BY MIDWINTER the inflation will probably still be rocketing along at the present rate or -- because of higher food prices -- perhaps a little faster. What's the next administration going to do about that? Mr. Carter's speech to the Press Club yesterday was an accurate and candid description of the way this country caught the disease of inflation. In contrast, Mr. Reagan attributes it all to government spending -- which he promises to cut in broad but unspecified ways. But both candidates must know that restraining inflation is going to take far larger changes than either of them has, so far, acknowledged.
The real reasons for the present upward march of prices are less the original shocks, like the huge increases in oil costs, than Americans' reactions to them. Most people seem to feel that, where they are not to blame for higher prices, it's unfair to hold them liable. That's an understandable reaction, but it's dangerous. Through all those cost-of-living formulas, formal or otherwise, the claims for compensation fuel the inflation.
What the country needs is a no-fault inflation program. You aren't personally to blame that the world price of oil is 10 times what it was in 1973. But each barrel of that oil coming into this country represents a real and inescapable drain on the wealth of all Americans collectively. As long as each individual demands compensation for it, and manages to pass the burden on to someone else, that cost will keep running in circles around the whole wage and price system. That's where the inflation is coming from.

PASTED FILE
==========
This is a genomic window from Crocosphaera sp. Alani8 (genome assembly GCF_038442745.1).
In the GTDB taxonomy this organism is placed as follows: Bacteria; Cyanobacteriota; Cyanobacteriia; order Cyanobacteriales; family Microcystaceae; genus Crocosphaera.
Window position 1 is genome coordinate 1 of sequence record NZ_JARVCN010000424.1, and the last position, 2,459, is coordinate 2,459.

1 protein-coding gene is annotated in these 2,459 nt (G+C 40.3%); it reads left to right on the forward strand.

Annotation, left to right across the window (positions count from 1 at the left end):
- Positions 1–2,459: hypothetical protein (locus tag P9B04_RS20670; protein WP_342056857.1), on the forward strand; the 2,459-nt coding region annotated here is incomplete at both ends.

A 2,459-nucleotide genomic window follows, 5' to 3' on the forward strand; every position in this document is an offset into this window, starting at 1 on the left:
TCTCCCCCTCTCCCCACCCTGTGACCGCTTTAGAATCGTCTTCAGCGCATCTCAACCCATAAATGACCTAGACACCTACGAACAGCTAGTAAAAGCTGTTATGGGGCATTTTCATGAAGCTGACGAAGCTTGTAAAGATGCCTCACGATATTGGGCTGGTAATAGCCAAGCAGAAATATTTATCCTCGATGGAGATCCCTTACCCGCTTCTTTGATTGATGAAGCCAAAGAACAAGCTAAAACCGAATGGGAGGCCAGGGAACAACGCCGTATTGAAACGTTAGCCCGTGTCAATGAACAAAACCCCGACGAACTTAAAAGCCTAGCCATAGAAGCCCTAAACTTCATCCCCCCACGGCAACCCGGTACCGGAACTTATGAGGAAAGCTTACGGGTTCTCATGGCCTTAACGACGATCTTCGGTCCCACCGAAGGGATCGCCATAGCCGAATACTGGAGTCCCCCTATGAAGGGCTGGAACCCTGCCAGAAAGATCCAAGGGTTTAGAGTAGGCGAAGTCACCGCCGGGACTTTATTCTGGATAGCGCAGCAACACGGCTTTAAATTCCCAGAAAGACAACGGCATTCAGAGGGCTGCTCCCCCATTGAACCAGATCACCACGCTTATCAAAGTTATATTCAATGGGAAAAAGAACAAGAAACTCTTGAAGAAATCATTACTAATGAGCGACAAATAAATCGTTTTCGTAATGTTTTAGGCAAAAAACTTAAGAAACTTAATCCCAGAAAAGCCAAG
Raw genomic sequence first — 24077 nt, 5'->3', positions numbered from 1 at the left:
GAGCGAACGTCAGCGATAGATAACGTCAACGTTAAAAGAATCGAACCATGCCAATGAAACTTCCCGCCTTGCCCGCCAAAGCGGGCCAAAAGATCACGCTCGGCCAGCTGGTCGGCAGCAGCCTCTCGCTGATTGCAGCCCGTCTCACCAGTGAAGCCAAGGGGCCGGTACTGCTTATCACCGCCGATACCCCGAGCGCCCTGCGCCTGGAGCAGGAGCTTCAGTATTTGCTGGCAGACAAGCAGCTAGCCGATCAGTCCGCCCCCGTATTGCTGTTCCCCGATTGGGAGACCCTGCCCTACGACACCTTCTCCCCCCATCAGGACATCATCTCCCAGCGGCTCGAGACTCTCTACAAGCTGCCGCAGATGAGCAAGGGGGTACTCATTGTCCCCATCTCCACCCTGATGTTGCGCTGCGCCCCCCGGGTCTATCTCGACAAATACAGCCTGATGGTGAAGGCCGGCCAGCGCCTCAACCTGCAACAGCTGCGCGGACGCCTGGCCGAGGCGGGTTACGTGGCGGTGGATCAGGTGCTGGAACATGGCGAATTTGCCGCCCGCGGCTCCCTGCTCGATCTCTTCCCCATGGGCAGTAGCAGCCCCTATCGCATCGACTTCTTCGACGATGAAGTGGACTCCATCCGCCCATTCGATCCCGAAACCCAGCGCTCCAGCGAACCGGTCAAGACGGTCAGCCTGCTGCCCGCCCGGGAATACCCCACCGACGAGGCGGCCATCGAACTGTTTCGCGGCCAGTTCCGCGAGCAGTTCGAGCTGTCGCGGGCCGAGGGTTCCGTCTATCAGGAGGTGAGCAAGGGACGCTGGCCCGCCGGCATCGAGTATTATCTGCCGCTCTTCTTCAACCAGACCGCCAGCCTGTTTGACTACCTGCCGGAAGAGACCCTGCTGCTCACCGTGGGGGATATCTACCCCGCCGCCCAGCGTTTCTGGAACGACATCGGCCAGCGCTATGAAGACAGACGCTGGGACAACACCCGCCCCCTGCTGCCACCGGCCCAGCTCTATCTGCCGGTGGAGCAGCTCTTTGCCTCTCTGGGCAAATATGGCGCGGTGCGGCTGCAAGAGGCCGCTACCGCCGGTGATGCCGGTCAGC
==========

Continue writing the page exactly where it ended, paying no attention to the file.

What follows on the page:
Average incomes have not recently been keeping up with prices. But incomes are going to have to fall further behind, at least temporarily, if inflation is to be slowed effectively. That requires social consensus.
Among the major countries, inflation is highest in Italy, Europe's closest example of anarchy. The runner-up in inflation is Britain, deeply divided by the worst labor relations in the industrial world. Inflation is generally lowest in the countries where consensus is highest -- in Germany and Japan. The countries with high inflation are usually those with the lowest economic growth, and vice versa. It's possible to create an economy, like Italy's, in which everyone is continuously compensated by cost-of-living formulas for every price rise. But the idea that the same country can also provide expanding job opportunities and steadily rising living standards is a fantasy.
Since the inflation is nobody's fault and everybody's fault, everyone should pay equally. That's the no-fault principle. But it will require a high degree of consensus among Americans to share and absorb those painful costs. The main job of the president, over the next four years, will be to build that consensus.